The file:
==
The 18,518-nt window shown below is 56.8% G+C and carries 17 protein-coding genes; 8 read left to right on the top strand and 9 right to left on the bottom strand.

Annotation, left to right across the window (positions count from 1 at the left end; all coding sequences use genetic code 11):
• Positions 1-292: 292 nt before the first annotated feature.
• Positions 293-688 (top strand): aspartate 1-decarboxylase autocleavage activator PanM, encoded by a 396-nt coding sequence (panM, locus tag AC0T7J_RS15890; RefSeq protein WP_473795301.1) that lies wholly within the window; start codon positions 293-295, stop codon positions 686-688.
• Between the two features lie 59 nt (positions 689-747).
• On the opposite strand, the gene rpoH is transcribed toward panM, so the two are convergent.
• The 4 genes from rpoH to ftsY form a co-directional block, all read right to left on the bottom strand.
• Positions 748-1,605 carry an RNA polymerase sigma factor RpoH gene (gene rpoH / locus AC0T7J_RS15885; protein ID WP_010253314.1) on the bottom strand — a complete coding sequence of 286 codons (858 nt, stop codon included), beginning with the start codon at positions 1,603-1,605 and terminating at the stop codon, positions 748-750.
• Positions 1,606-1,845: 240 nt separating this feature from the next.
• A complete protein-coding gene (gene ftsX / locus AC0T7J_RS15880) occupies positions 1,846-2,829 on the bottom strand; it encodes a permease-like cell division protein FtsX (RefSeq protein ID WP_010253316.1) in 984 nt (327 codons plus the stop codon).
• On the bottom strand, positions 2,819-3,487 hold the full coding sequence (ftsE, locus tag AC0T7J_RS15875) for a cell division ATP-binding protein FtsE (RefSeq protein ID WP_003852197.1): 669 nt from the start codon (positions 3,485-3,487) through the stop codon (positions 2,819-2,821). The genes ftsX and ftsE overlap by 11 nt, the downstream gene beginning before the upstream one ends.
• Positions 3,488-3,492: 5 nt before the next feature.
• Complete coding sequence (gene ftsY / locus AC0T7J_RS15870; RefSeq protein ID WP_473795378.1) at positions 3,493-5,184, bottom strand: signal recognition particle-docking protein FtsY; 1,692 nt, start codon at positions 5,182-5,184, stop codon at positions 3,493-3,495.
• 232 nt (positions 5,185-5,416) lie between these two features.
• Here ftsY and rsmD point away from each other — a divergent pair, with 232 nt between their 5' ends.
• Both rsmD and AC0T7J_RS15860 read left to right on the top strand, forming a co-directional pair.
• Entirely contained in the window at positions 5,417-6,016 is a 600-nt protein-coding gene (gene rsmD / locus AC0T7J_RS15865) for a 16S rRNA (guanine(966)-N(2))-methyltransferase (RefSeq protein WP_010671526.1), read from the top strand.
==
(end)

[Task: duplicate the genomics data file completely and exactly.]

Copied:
The 18,518-nt window shown below is 56.8% G+C and carries 17 protein-coding genes; 8 read left to right on the top strand and 9 right to left on the bottom strand.

Annotation, left to right across the window (positions count from 1 at the left end; all coding sequences use genetic code 11):
• Positions 1-292: 292 nt before the first annotated feature.
• Positions 293-688 (top strand): aspartate 1-decarboxylase autocleavage activator PanM, encoded by a 396-nt coding sequence (panM, locus tag AC0T7J_RS15890; RefSeq protein WP_473795301.1) that lies wholly within the window; start codon positions 293-295, stop codon positions 686-688.
• Between the two features lie 59 nt (positions 689-747).
• On the opposite strand, the gene rpoH is transcribed toward panM, so the two are convergent.
• The 4 genes from rpoH to ftsY form a co-directional block, all read right to left on the bottom strand.
• Positions 748-1,605 carry an RNA polymerase sigma factor RpoH gene (gene rpoH / locus AC0T7J_RS15885; protein ID WP_010253314.1) on the bottom strand — a complete coding sequence of 286 codons (858 nt, stop codon included), beginning with the start codon at positions 1,603-1,605 and terminating at the stop codon, positions 748-750.
• Positions 1,606-1,845: 240 nt separating this feature from the next.
• A complete protein-coding gene (gene ftsX / locus AC0T7J_RS15880) occupies positions 1,846-2,829 on the bottom strand; it encodes a permease-like cell division protein FtsX (RefSeq protein ID WP_010253316.1) in 984 nt (327 codons plus the stop codon).
• On the bottom strand, positions 2,819-3,487 hold the full coding sequence (ftsE, locus tag AC0T7J_RS15875) for a cell division ATP-binding protein FtsE (RefSeq protein ID WP_003852197.1): 669 nt from the start codon (positions 3,485-3,487) through the stop codon (positions 2,819-2,821). The genes ftsX and ftsE overlap by 11 nt, the downstream gene beginning before the upstream one ends.
• Positions 3,488-3,492: 5 nt before the next feature.
• Complete coding sequence (gene ftsY / locus AC0T7J_RS15870; RefSeq protein ID WP_473795378.1) at positions 3,493-5,184, bottom strand: signal recognition particle-docking protein FtsY; 1,692 nt, start codon at positions 5,182-5,184, stop codon at positions 3,493-3,495.
• 232 nt (positions 5,185-5,416) lie between these two features.
• Here ftsY and rsmD point away from each other — a divergent pair, with 232 nt between their 5' ends.
• Both rsmD and AC0T7J_RS15860 read left to right on the top strand, forming a co-directional pair.
• Entirely contained in the window at positions 5,417-6,016 is a 600-nt protein-coding gene (gene rsmD / locus AC0T7J_RS15865) for a 16S rRNA (guanine(966)-N(2))-methyltransferase (RefSeq protein WP_010671526.1), read from the top strand.